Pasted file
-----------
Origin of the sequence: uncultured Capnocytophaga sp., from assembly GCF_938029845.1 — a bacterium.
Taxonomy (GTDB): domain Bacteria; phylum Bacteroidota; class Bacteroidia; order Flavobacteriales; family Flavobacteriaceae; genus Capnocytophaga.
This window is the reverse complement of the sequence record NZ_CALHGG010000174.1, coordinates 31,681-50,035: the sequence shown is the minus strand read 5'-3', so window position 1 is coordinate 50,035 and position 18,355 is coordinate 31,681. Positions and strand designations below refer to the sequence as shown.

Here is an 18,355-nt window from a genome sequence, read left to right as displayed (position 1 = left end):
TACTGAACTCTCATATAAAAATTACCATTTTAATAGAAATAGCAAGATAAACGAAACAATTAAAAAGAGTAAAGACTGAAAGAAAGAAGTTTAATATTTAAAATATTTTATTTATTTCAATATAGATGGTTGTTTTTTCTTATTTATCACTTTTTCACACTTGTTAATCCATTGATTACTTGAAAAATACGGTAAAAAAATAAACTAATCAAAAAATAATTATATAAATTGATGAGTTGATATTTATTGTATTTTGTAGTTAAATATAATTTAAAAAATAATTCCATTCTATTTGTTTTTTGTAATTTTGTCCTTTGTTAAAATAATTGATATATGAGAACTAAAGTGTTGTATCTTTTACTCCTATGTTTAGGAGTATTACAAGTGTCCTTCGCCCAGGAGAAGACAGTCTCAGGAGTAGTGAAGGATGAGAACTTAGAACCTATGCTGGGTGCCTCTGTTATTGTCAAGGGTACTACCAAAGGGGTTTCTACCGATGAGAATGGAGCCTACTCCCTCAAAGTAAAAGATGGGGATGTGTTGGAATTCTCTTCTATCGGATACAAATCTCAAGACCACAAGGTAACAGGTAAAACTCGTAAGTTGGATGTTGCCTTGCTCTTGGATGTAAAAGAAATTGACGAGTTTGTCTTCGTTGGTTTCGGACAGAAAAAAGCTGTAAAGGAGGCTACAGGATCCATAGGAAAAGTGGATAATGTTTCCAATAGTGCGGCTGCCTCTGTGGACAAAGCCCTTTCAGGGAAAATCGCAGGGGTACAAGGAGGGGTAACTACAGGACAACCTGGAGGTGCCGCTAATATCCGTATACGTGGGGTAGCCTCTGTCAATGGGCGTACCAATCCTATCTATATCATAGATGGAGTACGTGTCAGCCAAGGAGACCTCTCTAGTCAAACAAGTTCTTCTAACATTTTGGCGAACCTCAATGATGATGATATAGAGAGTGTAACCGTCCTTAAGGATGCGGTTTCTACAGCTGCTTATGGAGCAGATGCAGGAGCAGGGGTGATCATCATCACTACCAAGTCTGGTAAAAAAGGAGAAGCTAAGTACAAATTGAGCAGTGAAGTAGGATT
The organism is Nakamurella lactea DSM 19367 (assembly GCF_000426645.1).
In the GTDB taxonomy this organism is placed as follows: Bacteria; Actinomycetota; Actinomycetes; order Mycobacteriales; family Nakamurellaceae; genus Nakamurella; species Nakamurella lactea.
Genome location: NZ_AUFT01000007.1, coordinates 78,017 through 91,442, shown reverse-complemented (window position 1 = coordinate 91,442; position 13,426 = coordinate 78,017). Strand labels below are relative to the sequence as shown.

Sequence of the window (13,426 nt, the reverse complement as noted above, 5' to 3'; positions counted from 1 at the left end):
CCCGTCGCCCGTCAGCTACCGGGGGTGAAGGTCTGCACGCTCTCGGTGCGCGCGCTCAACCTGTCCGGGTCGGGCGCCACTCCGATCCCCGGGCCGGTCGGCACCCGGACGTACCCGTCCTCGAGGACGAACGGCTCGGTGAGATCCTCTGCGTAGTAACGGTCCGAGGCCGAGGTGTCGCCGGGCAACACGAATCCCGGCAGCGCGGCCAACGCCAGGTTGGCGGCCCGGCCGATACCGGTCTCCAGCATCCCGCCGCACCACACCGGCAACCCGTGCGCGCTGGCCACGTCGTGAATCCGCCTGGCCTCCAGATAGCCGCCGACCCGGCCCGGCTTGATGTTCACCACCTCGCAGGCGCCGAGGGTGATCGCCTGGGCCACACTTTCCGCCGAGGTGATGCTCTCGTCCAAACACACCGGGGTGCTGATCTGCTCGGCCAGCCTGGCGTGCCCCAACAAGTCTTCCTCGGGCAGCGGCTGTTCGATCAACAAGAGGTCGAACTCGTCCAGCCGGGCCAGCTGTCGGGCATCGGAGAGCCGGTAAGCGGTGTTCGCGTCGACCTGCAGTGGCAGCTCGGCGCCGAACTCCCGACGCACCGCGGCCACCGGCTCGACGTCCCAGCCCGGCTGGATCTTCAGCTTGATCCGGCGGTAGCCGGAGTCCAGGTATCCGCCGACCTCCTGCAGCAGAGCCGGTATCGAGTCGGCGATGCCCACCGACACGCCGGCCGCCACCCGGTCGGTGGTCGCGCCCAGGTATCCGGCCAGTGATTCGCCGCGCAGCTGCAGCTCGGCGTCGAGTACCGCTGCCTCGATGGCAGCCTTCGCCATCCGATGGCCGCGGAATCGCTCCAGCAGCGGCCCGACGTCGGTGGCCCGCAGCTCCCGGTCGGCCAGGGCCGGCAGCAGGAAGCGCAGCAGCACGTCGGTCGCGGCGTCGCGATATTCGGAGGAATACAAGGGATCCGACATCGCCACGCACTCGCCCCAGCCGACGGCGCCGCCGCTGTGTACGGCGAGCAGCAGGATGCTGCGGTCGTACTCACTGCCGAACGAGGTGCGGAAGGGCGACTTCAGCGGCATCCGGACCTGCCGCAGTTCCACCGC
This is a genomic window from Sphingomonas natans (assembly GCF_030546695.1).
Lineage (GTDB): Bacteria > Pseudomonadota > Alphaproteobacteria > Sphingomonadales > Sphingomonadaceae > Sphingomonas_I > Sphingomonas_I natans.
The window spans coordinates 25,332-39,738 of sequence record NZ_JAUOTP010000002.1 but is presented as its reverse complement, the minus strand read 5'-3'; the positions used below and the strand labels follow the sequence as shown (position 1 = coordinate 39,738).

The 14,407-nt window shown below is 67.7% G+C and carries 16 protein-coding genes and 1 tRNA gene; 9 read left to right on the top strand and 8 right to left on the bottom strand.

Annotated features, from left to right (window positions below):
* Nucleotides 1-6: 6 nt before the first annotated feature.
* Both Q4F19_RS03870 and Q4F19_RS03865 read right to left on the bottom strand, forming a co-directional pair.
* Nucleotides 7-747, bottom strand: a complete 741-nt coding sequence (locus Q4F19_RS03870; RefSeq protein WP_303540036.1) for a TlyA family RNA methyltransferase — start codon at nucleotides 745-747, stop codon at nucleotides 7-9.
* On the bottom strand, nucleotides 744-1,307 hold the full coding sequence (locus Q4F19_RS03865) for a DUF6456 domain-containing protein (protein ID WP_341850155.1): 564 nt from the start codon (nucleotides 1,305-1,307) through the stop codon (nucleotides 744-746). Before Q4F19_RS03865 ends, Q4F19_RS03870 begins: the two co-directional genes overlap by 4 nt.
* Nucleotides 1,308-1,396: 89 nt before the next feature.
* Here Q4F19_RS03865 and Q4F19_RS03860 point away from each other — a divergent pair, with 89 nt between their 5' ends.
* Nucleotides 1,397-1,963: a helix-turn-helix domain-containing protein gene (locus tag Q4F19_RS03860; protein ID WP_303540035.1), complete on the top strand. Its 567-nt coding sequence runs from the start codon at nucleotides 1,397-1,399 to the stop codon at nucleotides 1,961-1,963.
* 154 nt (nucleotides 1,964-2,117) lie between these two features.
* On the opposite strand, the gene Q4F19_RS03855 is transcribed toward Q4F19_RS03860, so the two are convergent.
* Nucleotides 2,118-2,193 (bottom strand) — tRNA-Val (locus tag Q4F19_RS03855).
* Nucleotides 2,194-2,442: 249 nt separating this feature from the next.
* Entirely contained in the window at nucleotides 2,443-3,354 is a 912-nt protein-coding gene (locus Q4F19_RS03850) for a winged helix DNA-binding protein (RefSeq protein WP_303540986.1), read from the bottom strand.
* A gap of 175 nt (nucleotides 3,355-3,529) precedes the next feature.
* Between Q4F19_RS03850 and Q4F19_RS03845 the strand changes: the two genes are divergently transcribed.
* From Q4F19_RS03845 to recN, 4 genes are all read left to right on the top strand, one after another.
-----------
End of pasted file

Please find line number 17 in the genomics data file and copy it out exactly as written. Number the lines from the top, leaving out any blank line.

* Both Q4F19_RS03870 and Q4F19_RS03865 read right to left on the bottom strand, forming a co-directional pair.